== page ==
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What Are Your Dental New Year’s Resolutions?

Posted by Southeast Family Dental Oct 03,2020

We are fast closing in on the end of the year. You know what that means, don’t you? That’s right, it’s time to consider what your New Year’s resolutions will be. What are you going to put your heart, soul, and efforts into accomplishing next year that will improve your lifestyle and life?

Or, at least until mid-February. U.S. News came out several years ago saying that approximately 80% of resolutions fail by the second week of February. That’s kind of sobering when all we want to do is be healthier and happier in the new year. What is the problem? Well, it’s hard to change habits or to develop new ones, even when we know they are good for us.

With all that information in mind, we were talking here at Southeast Family Dental and realize that some of the New Year’s resolutions are just too hard and demanding for people. How many times have your resolved to:

  • Lose weight?
  • Quit smoking?
  • Exercise more?

Yep, those are the Big Three resolutions. And those are so common because they are all ways to get and be healthier. But the dentists here at Southeast Family Dental have another idea. We have some suggestions that can not only make you healthier, but they are not sooooo hard to do.

Reasons why we want you to adopt some of our suggested resolutions

Before we tell you what they are, let us give you a little “proof” that what we are suggesting is equally as important as the Big Three.

According to Dr. Nigel Carter, OBE, Chief Executive of the British Dental Health Foundation, the health of the mouth has consistently been a reliable marker for assessing the health of our whole body. In an article at dentalhealth.org, he says,

“Oral health indicators such as gum disease have regularly been linked to a wide range of general health problems such as heart disease, heart attacks, strokes, diabetes, dementia, and problems during pregnancy.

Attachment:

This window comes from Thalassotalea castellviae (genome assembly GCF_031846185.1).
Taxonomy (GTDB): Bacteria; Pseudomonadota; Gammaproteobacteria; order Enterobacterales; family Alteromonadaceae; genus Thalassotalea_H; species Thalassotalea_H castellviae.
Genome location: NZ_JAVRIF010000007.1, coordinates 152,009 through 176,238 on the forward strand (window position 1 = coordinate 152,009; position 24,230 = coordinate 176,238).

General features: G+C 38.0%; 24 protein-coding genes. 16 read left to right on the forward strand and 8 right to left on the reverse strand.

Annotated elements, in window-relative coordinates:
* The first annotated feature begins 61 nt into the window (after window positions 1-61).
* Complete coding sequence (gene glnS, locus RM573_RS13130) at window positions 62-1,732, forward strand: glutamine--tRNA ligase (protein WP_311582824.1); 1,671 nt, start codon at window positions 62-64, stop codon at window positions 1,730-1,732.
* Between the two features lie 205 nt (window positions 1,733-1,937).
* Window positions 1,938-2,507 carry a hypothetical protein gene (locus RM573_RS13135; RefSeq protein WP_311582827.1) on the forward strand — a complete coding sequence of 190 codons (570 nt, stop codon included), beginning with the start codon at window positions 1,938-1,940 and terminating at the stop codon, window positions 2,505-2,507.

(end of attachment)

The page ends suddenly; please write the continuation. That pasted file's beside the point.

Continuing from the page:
“Many oral health diseases (such as gum disease) are entirely preventable and are caused by poor oral hygiene. By taking good care of our teeth, not only will our mouth benefit but the positive changes will be felt by the entire body.”

Plus, because flossing is instrumental in preventing gum disease, experts have said over the years that flossing daily can add upwards to 6.5 years to your life – and that’s just from flossing!

Suggested dental health New Year’s resolutions

We know you will say you are considering our thoughts on resolutions because you want to be healthier. But we also know you probably remembered that statement about our resolutions not being so hard to keep. We will keep that promise to you. Make improving your dental health a priority this coming year. Here are a few ideas:

  • Start flossing (daily is best (see above 6.5 years!) but take baby steps if you need to).
  • Commit to seeing your dentist twice each year (you CAN schedule both appointments at the same time).
  • Start using a mouth rinse (like Listerine Total Care).
  • Set aside (budget) money for planned dental treatments (crowns, bridges, dental implants, braces, etc.)
  • Quit smoking (OK, we know that’s a hard one, but it’s good for your dental health, too.)

There was a study published in the journal of Community Dentistry and Oral Epidemiology that came up with this result:

Those people with 20 teeth or more at the age of 70 had a considerably higher chance of living longer than those with less than 20 teeth.

The secret then, is to keep your own teeth. That means practicing good oral and dental health. Of course, we aren’t telling you to not pursue losing weight, exercise, and ceasing smoking. No, those are all great resolutions to make. But if you pursue the suggested dental health resolutions above, you will probably have greater success – and significantly improve your health, too!

With that in mind, can you think of any other dental health resolutions to make this New Year? We’d love to hear what they are and share them with our readers.

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